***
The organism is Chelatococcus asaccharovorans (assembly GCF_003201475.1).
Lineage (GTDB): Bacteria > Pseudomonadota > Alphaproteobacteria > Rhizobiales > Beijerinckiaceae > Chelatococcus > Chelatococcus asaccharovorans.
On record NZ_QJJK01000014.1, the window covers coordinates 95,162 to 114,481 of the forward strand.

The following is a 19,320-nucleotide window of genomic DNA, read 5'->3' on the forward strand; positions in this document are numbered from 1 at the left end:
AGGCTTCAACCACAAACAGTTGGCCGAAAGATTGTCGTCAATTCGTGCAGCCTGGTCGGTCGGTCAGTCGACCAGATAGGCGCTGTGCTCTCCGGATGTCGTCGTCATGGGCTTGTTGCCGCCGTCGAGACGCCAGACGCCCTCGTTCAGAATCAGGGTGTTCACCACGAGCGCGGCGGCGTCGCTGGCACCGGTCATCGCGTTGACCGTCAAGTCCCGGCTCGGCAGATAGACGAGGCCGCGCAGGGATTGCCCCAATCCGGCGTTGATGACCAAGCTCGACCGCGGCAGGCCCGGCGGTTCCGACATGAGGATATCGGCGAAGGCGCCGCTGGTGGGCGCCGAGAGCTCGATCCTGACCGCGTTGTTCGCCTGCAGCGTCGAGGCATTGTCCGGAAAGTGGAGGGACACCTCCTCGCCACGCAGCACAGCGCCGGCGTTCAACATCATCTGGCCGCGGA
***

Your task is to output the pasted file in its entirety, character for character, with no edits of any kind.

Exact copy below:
The organism is Chelatococcus asaccharovorans (assembly GCF_003201475.1).
Lineage (GTDB): Bacteria > Pseudomonadota > Alphaproteobacteria > Rhizobiales > Beijerinckiaceae > Chelatococcus > Chelatococcus asaccharovorans.
On record NZ_QJJK01000014.1, the window covers coordinates 95,162 to 114,481 of the forward strand.

The following is a 19,320-nucleotide window of genomic DNA, read 5'->3' on the forward strand; positions in this document are numbered from 1 at the left end:
AGGCTTCAACCACAAACAGTTGGCCGAAAGATTGTCGTCAATTCGTGCAGCCTGGTCGGTCGGTCAGTCGACCAGATAGGCGCTGTGCTCTCCGGATGTCGTCGTCATGGGCTTGTTGCCGCCGTCGAGACGCCAGACGCCCTCGTTCAGAATCAGGGTGTTCACCACGAGCGCGGCGGCGTCGCTGGCACCGGTCATCGCGTTGACCGTCAAGTCCCGGCTCGGCAGATAGACGAGGCCGCGCAGGGATTGCCCCAATCCGGCGTTGATGACCAAGCTCGACCGCGGCAGGCCCGGCGGTTCCGACATGAGGATATCGGCGAAGGCGCCGCTGGTGGGCGCCGAGAGCTCGATCCTGACCGCGTTGTTCGCCTGCAGCGTCGAGGCATTGTCCGGAAAGTGGAGGGACACCTCCTCGCCACGCAGCACAGCGCCGGCGTTCAACATCATCTGGCCGCGGA